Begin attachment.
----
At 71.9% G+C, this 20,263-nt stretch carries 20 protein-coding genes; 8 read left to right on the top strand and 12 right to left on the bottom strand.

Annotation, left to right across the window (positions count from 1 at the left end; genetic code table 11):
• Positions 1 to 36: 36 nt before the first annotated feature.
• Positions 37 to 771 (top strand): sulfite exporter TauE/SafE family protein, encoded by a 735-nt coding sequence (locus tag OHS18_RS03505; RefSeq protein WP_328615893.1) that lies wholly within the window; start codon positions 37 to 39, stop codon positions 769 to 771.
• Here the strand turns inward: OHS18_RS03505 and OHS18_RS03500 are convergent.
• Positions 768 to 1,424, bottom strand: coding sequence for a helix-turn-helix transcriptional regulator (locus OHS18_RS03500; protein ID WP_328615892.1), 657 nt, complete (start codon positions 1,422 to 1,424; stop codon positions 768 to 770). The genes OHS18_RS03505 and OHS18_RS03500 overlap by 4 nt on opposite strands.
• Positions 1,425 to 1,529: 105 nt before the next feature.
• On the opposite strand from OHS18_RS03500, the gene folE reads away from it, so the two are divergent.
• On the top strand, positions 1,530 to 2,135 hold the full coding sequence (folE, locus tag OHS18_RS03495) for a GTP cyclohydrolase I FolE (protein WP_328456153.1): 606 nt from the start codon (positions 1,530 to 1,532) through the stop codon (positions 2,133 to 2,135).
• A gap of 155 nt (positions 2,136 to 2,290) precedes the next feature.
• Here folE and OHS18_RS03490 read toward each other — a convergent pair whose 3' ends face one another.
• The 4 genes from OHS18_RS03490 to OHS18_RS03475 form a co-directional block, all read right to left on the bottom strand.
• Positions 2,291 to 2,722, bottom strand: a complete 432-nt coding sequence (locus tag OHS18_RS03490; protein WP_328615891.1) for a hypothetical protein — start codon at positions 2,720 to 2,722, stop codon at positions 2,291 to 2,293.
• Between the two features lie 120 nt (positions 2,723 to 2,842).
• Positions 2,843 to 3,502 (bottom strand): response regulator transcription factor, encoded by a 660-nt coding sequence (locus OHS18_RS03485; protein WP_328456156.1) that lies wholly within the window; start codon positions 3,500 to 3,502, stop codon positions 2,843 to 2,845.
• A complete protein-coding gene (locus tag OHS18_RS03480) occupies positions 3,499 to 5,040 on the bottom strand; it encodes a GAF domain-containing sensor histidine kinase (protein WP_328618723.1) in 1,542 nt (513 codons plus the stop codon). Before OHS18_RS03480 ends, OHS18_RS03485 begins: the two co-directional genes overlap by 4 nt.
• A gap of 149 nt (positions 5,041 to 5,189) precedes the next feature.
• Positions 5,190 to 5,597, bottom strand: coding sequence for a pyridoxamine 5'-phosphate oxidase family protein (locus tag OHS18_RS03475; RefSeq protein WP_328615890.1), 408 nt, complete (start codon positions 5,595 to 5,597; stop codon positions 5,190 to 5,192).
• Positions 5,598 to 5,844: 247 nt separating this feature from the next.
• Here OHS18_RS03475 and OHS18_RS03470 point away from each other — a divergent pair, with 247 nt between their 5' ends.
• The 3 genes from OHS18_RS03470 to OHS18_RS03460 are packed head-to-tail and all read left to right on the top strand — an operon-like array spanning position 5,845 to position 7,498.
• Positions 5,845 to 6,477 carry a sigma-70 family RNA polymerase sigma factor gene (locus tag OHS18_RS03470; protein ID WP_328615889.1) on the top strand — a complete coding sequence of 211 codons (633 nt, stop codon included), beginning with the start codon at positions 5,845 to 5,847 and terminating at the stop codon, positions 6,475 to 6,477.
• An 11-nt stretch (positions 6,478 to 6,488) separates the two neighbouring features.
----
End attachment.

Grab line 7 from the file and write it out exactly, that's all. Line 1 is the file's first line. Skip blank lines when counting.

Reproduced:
• Positions 1,425 to 1,529: 105 nt before the next feature.